Crisis 2: We had found a food safety issue with a supplier for which they were pushing back on us that it was not them. Despite collaboration to try to find the root cause of the quality issue, it soon escalated into our inability to ship products to a customer. When we brought all the interested parties together on a call we reached a conclusion that allowed us to continue shipping, but I felt defeated that I could not get to the root cause. What I did realize was that I got people’s attention and we collaborated on a solution—though not optimal. In the face of darkness, a leader’s leadership is truly challenged and doubt in your capabilities soon takes over.

Crisis 3: We had a food safety leader who was not performing and impacting the morale of the employees. We worked extensively to give them guidance and an opportunity to improve performance, but in the end we had to let them go. The energy we took to try to improve the situation for the manager and the employees ultimately was exhausting; we let them go and moved forward with interim leadership to help rebuild the organization.

I had to quickly manage resources, set expectations and provide a calm environment for my team to perform at their highest potential as we gathered in our “War Room” to manage the crisis. While The CEO’s Compass was not even an idea at that point, it was a story in the making and here’s why.1

To get back to True North or “Peace of Mind”, I needed to focus on three things.

  • Purpose. We needed to get back on track as being a trusted brand, and deliver safe and quality products that our customers expected. Diverting resources for this greater purpose gives us the freedom to focus and know we would get back to the strategic work once capacity allowed us. The team poured their collective wisdom into the situation and they naturally started to collaborate on the best approach.
  • Performance. I needed the framework to assess the needs of the organization, individual teams and the individuals themselves and provide the leadership, coaching and feedback needed during this time. I was no longer the subject matter expert and had to rely on really smart people on the best approach. My job was to remove barriers and provide tactical and emotional support so they could do their job.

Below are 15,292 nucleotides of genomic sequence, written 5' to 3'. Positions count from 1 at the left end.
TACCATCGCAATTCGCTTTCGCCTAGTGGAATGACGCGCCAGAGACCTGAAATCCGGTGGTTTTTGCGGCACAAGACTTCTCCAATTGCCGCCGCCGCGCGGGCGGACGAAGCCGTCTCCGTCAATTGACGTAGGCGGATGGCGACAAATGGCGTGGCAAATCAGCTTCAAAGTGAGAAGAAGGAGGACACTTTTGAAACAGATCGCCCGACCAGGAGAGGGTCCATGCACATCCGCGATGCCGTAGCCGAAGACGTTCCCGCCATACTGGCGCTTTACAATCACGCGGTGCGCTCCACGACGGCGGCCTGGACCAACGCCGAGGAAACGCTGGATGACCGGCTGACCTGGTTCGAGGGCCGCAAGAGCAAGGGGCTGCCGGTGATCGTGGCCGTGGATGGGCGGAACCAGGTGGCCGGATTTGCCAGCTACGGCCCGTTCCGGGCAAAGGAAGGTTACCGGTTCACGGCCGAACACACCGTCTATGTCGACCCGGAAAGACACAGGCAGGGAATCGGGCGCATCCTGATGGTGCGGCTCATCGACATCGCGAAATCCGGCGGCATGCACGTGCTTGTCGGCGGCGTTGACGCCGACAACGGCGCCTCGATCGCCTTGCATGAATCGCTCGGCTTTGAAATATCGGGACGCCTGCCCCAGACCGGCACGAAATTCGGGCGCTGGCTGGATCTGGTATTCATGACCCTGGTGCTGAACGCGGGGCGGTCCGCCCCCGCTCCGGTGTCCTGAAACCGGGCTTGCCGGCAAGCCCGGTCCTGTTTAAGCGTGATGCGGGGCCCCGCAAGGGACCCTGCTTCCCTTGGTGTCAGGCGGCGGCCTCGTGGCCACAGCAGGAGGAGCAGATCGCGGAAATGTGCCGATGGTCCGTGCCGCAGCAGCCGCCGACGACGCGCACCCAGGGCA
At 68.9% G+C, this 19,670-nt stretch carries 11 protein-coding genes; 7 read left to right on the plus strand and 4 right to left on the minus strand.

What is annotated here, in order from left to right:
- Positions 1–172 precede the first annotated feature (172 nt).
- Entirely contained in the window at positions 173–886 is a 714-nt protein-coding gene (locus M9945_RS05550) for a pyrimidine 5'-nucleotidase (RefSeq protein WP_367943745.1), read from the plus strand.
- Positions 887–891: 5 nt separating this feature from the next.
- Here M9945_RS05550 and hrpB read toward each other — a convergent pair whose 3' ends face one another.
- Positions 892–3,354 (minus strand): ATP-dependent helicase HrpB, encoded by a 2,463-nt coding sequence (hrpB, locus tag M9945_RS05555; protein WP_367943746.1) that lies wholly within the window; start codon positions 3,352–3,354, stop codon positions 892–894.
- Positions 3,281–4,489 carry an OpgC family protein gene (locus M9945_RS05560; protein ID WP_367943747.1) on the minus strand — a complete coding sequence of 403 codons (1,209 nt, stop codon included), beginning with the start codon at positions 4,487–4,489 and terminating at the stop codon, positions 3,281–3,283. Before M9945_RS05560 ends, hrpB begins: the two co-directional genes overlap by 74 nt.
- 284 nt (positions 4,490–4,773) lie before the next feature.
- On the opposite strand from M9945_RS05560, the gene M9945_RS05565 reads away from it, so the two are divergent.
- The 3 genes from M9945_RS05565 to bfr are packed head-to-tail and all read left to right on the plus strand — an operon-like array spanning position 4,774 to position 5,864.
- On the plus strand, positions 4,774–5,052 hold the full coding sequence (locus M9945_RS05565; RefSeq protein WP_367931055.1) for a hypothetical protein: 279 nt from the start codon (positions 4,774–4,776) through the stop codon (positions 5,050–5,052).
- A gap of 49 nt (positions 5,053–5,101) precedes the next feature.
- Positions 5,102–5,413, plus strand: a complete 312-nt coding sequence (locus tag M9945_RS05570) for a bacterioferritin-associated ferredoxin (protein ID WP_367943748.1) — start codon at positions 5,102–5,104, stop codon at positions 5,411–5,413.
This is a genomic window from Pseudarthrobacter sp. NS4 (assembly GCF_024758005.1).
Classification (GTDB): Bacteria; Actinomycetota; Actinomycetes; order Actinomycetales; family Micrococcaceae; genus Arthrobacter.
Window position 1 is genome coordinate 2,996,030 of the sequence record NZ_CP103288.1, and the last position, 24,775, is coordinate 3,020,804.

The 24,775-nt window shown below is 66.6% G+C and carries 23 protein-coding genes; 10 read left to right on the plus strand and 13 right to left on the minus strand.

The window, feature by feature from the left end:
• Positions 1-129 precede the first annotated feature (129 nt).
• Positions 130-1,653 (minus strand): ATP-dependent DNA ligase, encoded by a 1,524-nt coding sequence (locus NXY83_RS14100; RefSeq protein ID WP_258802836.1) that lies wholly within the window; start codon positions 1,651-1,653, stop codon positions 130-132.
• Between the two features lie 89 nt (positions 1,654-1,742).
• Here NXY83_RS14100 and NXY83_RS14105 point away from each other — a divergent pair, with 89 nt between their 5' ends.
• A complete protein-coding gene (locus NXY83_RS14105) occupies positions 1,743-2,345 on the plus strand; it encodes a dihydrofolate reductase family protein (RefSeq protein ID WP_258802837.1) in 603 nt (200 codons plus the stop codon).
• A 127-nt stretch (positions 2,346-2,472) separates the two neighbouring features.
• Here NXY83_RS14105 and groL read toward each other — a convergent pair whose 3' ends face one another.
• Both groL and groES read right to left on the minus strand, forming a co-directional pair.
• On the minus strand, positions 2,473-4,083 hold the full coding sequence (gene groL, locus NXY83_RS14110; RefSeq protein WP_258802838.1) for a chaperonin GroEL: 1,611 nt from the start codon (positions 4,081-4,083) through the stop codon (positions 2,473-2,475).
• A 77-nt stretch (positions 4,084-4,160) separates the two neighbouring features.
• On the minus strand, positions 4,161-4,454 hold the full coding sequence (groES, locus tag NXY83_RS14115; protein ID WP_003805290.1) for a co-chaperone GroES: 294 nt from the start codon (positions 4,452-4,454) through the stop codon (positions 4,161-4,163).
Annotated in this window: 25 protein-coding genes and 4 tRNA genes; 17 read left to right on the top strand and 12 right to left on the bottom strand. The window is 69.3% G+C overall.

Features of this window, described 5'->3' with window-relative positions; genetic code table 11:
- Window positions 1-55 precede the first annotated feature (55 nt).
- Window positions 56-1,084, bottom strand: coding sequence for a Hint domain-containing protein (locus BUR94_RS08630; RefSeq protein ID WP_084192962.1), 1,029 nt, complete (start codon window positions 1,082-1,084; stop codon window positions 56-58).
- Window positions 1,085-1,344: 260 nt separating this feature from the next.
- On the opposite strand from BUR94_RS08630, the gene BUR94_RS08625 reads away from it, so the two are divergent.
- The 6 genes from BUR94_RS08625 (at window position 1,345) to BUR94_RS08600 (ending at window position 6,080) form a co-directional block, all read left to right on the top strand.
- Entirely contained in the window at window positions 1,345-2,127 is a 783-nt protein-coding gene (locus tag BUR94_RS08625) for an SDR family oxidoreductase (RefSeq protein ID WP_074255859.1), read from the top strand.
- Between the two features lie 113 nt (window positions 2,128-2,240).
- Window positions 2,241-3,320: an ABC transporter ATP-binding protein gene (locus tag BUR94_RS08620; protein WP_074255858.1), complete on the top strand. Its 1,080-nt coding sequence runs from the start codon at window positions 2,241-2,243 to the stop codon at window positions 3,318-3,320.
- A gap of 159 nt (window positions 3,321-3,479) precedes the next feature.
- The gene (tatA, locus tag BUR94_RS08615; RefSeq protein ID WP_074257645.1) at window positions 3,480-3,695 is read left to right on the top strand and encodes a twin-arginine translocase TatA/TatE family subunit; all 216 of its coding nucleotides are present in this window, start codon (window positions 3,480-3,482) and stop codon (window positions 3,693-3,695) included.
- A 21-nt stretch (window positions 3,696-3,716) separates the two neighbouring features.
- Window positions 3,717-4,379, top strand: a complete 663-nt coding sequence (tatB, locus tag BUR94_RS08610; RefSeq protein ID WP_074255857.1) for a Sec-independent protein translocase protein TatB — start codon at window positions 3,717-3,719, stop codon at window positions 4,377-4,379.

• Pride. The intersection of the humanity on my team with their intellectual property was my single most important tool to get through this challenge. The team had expertise in areas I had not needed to leverage, and since I knew their past and what they’ve done before, I was able to deploy resources based on acknowledging their gifts and put them in the right places for the multiple crises.

I cleared the table for my team to address these multiple crises and had to say, “stop everything”, and with these compass points in my pocket, they rose to the occasion and we addressed the crisis. Lessons unfolded into the strategic work we were meant to do. We had a few scars from these events, but we came out stronger than before.

As I assessed the Compass points of “Purpose, Performance and Pride” to set the strategy to navigate these crises, I found myself back on track and could continue forward with the strategic work and lessons learned from these events.

  • How do you manage through transformation or a crisis?
  • What hard conversations do you have with your team?
  • Do you have a Compass that with a few course corrections can get you back on track?
  • If you don’t have a Compass, do you know how to find one?

As food safety professionals, we need to support each other to grow our network and our collective capability via community.

Reference

  1. Coviello, D. (Publish Date August 2021). The CEO’s Compass – Your Guide to Get Back on Track is an approach to assess your organizational gaps and a deliver a strategy to get back on track to true north or “Peace of Mind”.
Frank Yiannas, FDA, food safety

Ten Years Later, a Reflection on FSMA’s Accomplishments

Frank Yiannas, FDA, food safety

It may be hard to believe that 10 years have passed since FSMA became law. The risk-based preventive approach to growing, manufacturing and processing, packing, storing and transporting food has transformed the industry and the nation’s food system. Today, on the anniversary of FSMA, FDA Deputy Commissioner for Food Policy and Response Frank Yiannas takes a look at where it all began and walks us through progress, accomplishments and what the future holds.

  • Seven foundational rules established, and the proposed Food Traceability Rule (September 2020) positioned to harmonized traceability
  • Global partnerships (Canada, Mexico, Europe, and China) to strengthen safety of imported food
  • Investment in cooperative agreement programs to support compliance with FSMA rules at the state level
  • Looking forward: New Era of Smarter Food Safety, with blueprint released in July 2020 creates a 10-year roadmap for a more “digital, traceable and safer food system”
    • Incentivizing industry to adopt new technologies that facilitate full traceability
    • Emphasis on food safety culture on farms and in food facilities
    • Improving root cause analysis when preventive control measures fail